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Brain Tumors and Glioblastoma

HCA Virginia Physicians July 21, 2017

Brain tumors are described differently than tumors found in other parts of the body. A tumor can be benign or malignant. A benign tumor is not cancer, and it will not spread, but it can still grow and put pressure on tissue in the brain. This pressure may damage healthy brain tissue and interrupt normal functions of the brain, interfering with vital functions, such as breathing or heart rate, and cause death.


Normal Anatomy and the Development of Brain Tumors

The brain and spinal cord make up the central nervous system (CNS). The CNS affects all of the body, interpreting sensory information, and regulating certain functions like body temperature, digestion, and coordinating physical movements. The brain is also responsible for memory, learning, and emotions.

The three main areas of the brain include:

  • The cerebrum is the control center for thought, reason, and speech. It houses the emotional center of the brain, and is divided into two large hemispheres, the right and left.
  • The cerebellum primarily coordinates movement and balance, and is found at the back of the head near the base.
  • The brain stem is the back and bottom portion of the brain that connects to the spinal cord. It allows nerves to transmit messages back and forth to the brain. There are three parts to the brain stem— the pons, medulla oblongata, and midbrain. These structures control involuntary actions, such as breathing, digestion, and heart function.

Cell division and cell death are a normal process in the body to replace old or damaged cells. Sometimes this division and new cell growth can continue after it is supposed to stop, and this excess growth forms a tumor. It is unclear what causes the abnormal growth, but is often a combination of genetic and environmental factors. Brain tumors rarely spread to other areas of the body, but they can spread throughout the brain.


Types of Brain Tumors

There are two types of brain tumors – primary and secondary. Primary brain tumors start in the brain or in the layers that surround it. It is the second most common type of cancer in children and adolescents.

Secondary brain tumors are tumors that develop from cancers elsewhere in the body. Cancer cells can break from the original site of cancer and travel to the brain in the bloodstream. Also known as metastatic tumors, secondary tumors are always malignant.

The location of tumors will determine the effects and the treatment plan, and most brain tumors are named for the place in the brain where they start.


Glioblastomas

Glioblastoma Multiforme (GBM) is the most common glioma—a type of brain cancer. This cancer starts in the glial cells, which are cells that help nerve cells work. This condition can develop suddenly. It can also develop from a lower-grade, less cancerous brain tumor. Most cases are located in the cerebral hemisphere of the brain, but can also begin in the spinal cord or brain stem.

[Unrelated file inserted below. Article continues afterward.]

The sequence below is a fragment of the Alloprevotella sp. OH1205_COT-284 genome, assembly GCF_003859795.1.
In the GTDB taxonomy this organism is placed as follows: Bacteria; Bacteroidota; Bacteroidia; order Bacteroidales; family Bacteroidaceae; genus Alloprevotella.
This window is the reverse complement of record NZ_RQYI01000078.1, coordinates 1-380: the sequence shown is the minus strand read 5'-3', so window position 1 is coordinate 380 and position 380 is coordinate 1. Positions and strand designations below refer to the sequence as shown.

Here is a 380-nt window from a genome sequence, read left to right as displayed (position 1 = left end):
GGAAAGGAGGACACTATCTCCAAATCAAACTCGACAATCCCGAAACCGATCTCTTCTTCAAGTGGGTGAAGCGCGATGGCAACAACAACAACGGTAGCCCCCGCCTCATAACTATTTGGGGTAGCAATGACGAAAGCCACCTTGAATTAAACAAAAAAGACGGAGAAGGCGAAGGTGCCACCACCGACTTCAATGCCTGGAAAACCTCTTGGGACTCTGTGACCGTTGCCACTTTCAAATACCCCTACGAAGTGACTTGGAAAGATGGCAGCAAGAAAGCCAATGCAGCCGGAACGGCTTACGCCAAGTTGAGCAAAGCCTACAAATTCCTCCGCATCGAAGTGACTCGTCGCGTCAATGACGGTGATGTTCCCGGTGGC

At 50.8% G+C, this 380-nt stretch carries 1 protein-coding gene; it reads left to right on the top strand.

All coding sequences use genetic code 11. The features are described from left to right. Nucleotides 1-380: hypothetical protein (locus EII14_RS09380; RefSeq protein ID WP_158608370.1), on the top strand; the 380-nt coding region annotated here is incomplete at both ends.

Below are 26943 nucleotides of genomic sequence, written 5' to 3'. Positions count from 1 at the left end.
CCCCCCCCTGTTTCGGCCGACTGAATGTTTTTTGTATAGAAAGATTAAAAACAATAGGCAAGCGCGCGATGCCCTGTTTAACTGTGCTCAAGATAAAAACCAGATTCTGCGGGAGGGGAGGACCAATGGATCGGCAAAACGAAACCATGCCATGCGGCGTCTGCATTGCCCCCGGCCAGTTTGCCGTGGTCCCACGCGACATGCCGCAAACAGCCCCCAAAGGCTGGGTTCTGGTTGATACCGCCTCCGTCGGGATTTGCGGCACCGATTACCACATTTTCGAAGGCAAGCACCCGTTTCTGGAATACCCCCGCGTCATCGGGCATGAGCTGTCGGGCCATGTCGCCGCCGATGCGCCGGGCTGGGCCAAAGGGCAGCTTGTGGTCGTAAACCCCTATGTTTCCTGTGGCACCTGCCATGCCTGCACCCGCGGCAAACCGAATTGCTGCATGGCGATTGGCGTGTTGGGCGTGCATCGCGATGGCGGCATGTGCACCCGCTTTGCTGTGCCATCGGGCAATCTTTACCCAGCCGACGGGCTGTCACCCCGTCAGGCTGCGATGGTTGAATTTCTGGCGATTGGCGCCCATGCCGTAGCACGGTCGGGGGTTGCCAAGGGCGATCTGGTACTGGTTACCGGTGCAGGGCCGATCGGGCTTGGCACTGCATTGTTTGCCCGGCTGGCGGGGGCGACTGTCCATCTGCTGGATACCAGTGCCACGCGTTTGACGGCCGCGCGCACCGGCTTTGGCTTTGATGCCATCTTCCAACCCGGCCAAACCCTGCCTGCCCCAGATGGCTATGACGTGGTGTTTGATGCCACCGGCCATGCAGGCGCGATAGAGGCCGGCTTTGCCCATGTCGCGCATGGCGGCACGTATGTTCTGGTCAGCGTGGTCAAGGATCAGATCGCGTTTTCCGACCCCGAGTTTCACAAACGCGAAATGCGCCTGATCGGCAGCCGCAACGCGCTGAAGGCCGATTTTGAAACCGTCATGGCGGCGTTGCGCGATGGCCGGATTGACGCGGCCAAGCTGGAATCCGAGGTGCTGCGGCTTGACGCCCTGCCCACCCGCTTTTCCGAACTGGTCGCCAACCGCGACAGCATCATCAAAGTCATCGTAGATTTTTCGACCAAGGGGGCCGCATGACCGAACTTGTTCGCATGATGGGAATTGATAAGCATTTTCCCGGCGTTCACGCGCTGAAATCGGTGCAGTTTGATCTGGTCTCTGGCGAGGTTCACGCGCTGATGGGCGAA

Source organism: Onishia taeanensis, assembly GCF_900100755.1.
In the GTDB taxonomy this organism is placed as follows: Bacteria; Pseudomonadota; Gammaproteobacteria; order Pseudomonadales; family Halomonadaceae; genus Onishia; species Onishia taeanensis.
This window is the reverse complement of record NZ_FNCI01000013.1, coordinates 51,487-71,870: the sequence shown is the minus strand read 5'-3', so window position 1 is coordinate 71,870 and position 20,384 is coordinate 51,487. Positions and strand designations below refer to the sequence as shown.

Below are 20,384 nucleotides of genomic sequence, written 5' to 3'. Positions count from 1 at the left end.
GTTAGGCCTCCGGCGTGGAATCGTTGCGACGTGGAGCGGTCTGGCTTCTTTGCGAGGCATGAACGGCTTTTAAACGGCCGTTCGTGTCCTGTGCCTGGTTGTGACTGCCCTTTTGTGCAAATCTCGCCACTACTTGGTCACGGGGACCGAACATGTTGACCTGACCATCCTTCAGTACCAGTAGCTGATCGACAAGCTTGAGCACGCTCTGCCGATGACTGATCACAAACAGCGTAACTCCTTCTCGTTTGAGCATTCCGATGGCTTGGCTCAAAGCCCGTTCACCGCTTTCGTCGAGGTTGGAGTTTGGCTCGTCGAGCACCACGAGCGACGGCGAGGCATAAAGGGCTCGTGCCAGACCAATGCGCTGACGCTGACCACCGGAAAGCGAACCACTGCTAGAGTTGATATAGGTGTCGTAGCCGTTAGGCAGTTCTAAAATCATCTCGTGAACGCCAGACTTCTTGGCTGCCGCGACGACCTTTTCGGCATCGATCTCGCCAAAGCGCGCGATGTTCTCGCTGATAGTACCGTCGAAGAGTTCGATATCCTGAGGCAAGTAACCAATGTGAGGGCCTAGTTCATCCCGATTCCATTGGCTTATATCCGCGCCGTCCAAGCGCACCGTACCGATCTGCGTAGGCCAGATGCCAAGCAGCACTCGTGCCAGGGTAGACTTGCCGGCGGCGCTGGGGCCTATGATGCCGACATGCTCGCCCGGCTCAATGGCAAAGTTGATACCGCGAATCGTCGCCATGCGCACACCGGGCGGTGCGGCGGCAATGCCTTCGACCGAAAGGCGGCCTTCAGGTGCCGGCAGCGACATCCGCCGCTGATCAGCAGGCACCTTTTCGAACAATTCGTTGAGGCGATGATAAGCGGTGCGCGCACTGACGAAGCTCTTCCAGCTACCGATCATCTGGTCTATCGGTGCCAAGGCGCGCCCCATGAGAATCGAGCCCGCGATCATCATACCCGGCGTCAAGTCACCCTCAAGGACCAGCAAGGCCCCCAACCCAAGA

GBM originates from astrocytes, which are a type of glial cell. The factors that cause normal-functioning astrocytes to become cancerous are not well understood. GBM is more common in people over 50 years old, especially those who are Caucasian, Hispanic, and Asian. Factors that can increase your chance of developing GBM include:

  • Having a low-grade brain tumor, which occasionally develops into a higher-grade tumor
  • Having one of the following genetic disorders: neurofibromatosis, tuberous sclerosis, Von Hippel-Lindau disease, Li-Fraumeni syndrome, or Turcots syndrome
  • History of radiation therapy
  • Occupational exposures in the synthetic rubber or petroleum-refining industries
  • Exposure to vinyl chloride or pesticides
  • History of CT scans during childhood

Symptoms may vary depending on the location or size of the tumor. In general, symptoms may include:

  • New onset headaches or seizures
  • Progressive cognitive dysfunction
  • Problems with vision, language, motor function, or sensation may occur
  • Progressive neurological deficits, including weakness or numbness
  • Personality or behavioral changes, including development of inappropriate behaviors
  • Memory loss

Diagnosis

In diagnosing a GBM, your physician needs to fully understand your symptoms and medical history, in addition to conducting a thorough physical exam. Images and scans will be taken of the brain, via CT scan, MRI scan, Functional MRI, or PET scan. Your brain activity may also be measured with a Magnetic resonance spectroscopy (MRS) scan or an Electroencephalogram (EEG). Finally, your bodily fluids and tissues will be tested and reviewed, most likely through biopsy and lumbar puncture, to assist in evaluating the cerebrospinal fluid that surrounds the brain and spinal cord.


Treatment

Primary treatment for GBM begins with surgery, done to confirm diagnosis and relieve headache, but doctors often cannot completely remove the cancer, due to its microscopic size and tendency to spread undetected. After surgery, patients routinely undergo radiation therapy to further decrease the size of the tumor, chemotherapy to increase survival time and quality of life, steroids to suppress swelling in the brain, anti-seizure medications, and medication for general pain relief.

Even with aggressive treatment, few patients survive more than 5 years after diagnosis. However, there is evidence that medical and surgical intervention can increase life expectancy and improve quality of life. Unfortunately, there are no current guidelines to prevent GBM because the cause is unknown.


For more information regarding glioblastomas, or other neurological symptoms and disorders, please contact Dr. Matthew Boyce of Neurological Associates at (804) 288-2742. Dr. Boyce is currently welcoming new patients.

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